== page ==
The house itself is huge — it’s larger than my home on Long Island! It looks like a tiny mansion compared to all the little huts in the village. Although we had this very nice house to live in while we were in Worawora, it was not 100% finished.
The house had three floors and four balconies. Each bedroom had its own bathroom. There was a large living room on the second floor with a bat living in the ceiling. It eventually got zapped by one of the lights during a storm and died. Naturally we were ecstatic when it died. We ate our dinner at a long table in the main room near the entrance of the house. The kitchen was very tiny with a mini stove and oven. There was a little guest house in the backyard where the staff slept. A large fence surrounded the entire property.
Except for Paul, the chaperone, and Clive, the only boy on our team, we all shared rooms. Each room had a full sized bed, an oversized fan, and a bathroom. The bed had only a bottom sheet and two pillows. My roommate, Alana and I slept on top of the sheet. Whenever we were cold we used our towels as blankets. Fortunately the fan fought off the mosquitoes, so we did not get bit.
The biggest challenge was the lack of running water. The bathroom had all of the typical fixtures but we could not turn on the faucets or flush the toilet. Each room had two buckets — one giant and one small. We used the little bucket to get water from the big bucket to pour into the toilet tank whenever we needed to flush. I cut my water bottle in half to use as a sort of cup to pour water over me when “showering.”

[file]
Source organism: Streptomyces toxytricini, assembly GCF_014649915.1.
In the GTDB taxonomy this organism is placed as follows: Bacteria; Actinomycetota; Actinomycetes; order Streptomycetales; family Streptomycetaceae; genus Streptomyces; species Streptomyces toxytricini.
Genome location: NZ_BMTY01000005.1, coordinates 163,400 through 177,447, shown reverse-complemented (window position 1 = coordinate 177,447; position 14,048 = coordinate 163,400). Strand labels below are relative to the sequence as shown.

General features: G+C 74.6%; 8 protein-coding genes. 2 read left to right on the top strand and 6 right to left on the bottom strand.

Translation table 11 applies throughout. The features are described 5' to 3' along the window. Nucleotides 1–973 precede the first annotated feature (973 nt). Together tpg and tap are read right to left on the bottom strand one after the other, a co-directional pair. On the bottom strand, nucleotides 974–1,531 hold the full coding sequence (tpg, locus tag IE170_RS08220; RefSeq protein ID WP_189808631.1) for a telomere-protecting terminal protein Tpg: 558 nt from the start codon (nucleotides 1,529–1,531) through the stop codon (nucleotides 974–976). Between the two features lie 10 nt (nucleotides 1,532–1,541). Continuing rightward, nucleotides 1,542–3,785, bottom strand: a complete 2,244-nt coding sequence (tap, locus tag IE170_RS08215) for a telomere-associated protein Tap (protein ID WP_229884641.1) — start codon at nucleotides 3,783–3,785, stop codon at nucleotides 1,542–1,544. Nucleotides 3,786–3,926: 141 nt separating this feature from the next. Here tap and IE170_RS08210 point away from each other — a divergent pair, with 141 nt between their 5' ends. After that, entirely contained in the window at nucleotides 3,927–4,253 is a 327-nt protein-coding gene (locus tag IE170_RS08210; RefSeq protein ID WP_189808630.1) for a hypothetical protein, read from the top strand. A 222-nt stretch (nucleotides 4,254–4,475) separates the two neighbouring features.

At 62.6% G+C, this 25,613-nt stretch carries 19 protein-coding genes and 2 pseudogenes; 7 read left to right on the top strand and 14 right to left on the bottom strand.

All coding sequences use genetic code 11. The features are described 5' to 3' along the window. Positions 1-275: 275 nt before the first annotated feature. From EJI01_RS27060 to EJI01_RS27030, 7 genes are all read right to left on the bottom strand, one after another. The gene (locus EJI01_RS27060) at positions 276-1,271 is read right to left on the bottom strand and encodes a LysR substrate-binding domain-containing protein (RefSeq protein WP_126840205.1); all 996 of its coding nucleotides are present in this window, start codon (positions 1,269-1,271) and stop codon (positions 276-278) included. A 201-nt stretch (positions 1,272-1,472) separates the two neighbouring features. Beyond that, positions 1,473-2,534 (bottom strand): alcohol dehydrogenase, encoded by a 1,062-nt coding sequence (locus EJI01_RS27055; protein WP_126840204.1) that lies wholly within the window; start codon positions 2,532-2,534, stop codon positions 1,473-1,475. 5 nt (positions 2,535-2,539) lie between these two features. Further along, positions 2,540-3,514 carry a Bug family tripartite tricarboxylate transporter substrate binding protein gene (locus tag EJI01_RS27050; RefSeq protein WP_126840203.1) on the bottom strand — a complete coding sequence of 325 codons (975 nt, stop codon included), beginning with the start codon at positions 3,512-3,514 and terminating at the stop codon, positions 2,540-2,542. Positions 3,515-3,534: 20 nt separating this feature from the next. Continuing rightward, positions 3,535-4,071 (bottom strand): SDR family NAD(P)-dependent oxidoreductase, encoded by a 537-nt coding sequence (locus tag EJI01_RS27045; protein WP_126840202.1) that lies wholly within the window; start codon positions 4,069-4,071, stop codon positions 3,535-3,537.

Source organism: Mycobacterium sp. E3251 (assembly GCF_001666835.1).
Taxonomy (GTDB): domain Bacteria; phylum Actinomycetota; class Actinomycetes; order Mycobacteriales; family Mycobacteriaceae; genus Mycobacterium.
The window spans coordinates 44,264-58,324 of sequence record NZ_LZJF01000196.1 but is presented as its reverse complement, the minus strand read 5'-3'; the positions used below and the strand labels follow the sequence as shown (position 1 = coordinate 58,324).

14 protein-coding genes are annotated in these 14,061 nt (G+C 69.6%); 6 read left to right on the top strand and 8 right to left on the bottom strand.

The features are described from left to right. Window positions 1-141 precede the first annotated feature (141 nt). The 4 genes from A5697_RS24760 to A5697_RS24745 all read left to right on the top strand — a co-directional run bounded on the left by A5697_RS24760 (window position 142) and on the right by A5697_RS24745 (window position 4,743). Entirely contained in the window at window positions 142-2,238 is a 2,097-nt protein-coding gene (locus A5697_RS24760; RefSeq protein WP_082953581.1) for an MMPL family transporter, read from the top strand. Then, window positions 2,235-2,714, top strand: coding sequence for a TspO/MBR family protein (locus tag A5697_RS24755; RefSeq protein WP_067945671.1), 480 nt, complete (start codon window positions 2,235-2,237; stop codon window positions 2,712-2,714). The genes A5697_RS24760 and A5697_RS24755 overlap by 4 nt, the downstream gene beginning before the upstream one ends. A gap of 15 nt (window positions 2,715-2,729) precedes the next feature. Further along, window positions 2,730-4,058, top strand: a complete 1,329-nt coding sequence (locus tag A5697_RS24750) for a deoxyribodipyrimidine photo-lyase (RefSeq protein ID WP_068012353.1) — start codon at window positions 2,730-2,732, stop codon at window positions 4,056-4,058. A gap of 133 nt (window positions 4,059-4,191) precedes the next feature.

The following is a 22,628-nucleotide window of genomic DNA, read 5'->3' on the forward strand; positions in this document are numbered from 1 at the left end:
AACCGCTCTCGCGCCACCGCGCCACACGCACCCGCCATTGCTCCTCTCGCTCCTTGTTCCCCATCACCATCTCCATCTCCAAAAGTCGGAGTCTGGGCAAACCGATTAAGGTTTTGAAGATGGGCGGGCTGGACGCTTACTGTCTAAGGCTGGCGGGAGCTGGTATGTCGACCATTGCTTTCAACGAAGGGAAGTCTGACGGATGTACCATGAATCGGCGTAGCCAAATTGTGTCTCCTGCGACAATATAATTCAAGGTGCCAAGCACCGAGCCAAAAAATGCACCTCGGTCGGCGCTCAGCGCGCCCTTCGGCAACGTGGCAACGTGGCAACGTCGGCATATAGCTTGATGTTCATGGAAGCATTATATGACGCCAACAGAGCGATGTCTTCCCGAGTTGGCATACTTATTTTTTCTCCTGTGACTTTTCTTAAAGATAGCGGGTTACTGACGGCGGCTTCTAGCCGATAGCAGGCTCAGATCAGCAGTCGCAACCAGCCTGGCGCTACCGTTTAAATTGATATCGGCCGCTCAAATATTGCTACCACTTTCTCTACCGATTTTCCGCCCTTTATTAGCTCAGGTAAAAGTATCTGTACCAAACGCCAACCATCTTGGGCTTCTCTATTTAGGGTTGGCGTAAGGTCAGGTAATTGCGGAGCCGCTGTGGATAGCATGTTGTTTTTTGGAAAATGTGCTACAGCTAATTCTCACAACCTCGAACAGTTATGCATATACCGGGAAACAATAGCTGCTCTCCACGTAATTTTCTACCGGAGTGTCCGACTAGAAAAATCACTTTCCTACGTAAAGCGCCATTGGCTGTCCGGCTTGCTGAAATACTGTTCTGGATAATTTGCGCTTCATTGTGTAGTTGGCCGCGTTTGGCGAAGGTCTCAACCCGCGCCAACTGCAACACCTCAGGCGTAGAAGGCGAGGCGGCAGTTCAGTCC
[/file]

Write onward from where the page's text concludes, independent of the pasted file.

The staff — Our chef, Teresa aka “Ma Tess” for Mother Teresa was absolutely amazing. She had an assistant, Joyce, who washed the dishes and helped prepare meals. To confuse everyone: Derrick, the coordinator of PACE-Ghana is Kofi, the founder’s nephew (even though they are close in age). Joyce is Kofi’s brother’s wife. The other staff member, Emmanuel is Derrick’s cousin. Emmanuel helped around the house and made sure we were all comfortable. I have never received such warmth and welcoming from anyone like this staff.
The power went out constantly whenever there was a thunderstorm. There was only one night that power never came back on and we had to sleep without a fan. For the most part, I was fine “living simply.”